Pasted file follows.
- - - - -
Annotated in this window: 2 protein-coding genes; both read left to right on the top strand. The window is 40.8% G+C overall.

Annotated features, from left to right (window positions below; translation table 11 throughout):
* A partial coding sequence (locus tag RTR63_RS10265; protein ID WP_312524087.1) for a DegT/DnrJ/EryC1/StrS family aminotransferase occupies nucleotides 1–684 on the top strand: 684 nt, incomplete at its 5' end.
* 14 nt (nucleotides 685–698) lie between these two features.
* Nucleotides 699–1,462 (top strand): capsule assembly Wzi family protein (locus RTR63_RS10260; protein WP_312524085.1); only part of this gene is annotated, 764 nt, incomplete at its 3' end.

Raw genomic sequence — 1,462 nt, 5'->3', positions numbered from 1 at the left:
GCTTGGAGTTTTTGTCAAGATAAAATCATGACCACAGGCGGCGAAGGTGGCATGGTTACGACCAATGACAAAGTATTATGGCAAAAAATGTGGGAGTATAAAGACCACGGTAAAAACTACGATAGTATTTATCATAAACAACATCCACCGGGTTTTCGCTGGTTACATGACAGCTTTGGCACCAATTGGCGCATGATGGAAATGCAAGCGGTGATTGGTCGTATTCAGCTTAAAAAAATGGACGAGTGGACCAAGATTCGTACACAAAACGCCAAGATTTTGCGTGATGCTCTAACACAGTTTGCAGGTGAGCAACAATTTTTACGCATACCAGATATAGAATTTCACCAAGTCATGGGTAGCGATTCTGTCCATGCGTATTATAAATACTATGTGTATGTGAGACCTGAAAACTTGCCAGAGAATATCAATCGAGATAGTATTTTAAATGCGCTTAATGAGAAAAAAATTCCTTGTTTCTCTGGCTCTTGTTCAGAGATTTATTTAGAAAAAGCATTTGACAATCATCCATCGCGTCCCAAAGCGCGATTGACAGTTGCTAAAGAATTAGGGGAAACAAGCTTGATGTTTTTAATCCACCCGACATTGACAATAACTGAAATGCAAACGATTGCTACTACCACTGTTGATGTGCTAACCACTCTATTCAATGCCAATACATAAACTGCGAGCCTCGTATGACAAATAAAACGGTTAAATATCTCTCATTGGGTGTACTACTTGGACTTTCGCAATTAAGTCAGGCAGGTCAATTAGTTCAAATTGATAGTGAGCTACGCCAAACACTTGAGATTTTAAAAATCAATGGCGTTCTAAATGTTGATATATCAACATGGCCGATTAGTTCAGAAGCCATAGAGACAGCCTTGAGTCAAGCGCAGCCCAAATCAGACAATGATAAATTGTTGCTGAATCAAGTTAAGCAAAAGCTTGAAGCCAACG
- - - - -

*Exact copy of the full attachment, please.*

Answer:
Annotated in this window: 2 protein-coding genes; both read left to right on the top strand. The window is 40.8% G+C overall.

Annotated features, from left to right (window positions below; translation table 11 throughout):
* A partial coding sequence (locus tag RTR63_RS10265; protein ID WP_312524087.1) for a DegT/DnrJ/EryC1/StrS family aminotransferase occupies nucleotides 1–684 on the top strand: 684 nt, incomplete at its 5' end.
* 14 nt (nucleotides 685–698) lie between these two features.
* Nucleotides 699–1,462 (top strand): capsule assembly Wzi family protein (locus RTR63_RS10260; protein WP_312524085.1); only part of this gene is annotated, 764 nt, incomplete at its 3' end.

Raw genomic sequence — 1,462 nt, 5'->3', positions numbered from 1 at the left:
GCTTGGAGTTTTTGTCAAGATAAAATCATGACCACAGGCGGCGAAGGTGGCATGGTTACGACCAATGACAAAGTATTATGGCAAAAAATGTGGGAGTATAAAGACCACGGTAAAAACTACGATAGTATTTATCATAAACAACATCCACCGGGTTTTCGCTGGTTACATGACAGCTTTGGCACCAATTGGCGCATGATGGAAATGCAAGCGGTGATTGGTCGTATTCAGCTTAAAAAAATGGACGAGTGGACCAAGATTCGTACACAAAACGCCAAGATTTTGCGTGATGCTCTAACACAGTTTGCAGGTGAGCAACAATTTTTACGCATACCAGATATAGAATTTCACCAAGTCATGGGTAGCGATTCTGTCCATGCGTATTATAAATACTATGTGTATGTGAGACCTGAAAACTTGCCAGAGAATATCAATCGAGATAGTATTTTAAATGCGCTTAATGAGAAAAAAATTCCTTGTTTCTCTGGCTCTTGTTCAGAGATTTATTTAGAAAAAGCATTTGACAATCATCCATCGCGTCCCAAAGCGCGATTGACAGTTGCTAAAGAATTAGGGGAAACAAGCTTGATGTTTTTAATCCACCCGACATTGACAATAACTGAAATGCAAACGATTGCTACTACCACTGTTGATGTGCTAACCACTCTATTCAATGCCAATACATAAACTGCGAGCCTCGTATGACAAATAAAACGGTTAAATATCTCTCATTGGGTGTACTACTTGGACTTTCGCAATTAAGTCAGGCAGGTCAATTAGTTCAAATTGATAGTGAGCTACGCCAAACACTTGAGATTTTAAAAATCAATGGCGTTCTAAATGTTGATATATCAACATGGCCGATTAGTTCAGAAGCCATAGAGACAGCCTTGAGTCAAGCGCAGCCCAAATCAGACAATGATAAATTGTTGCTGAATCAAGTTAAGCAAAAGCTTGAAGCCAACG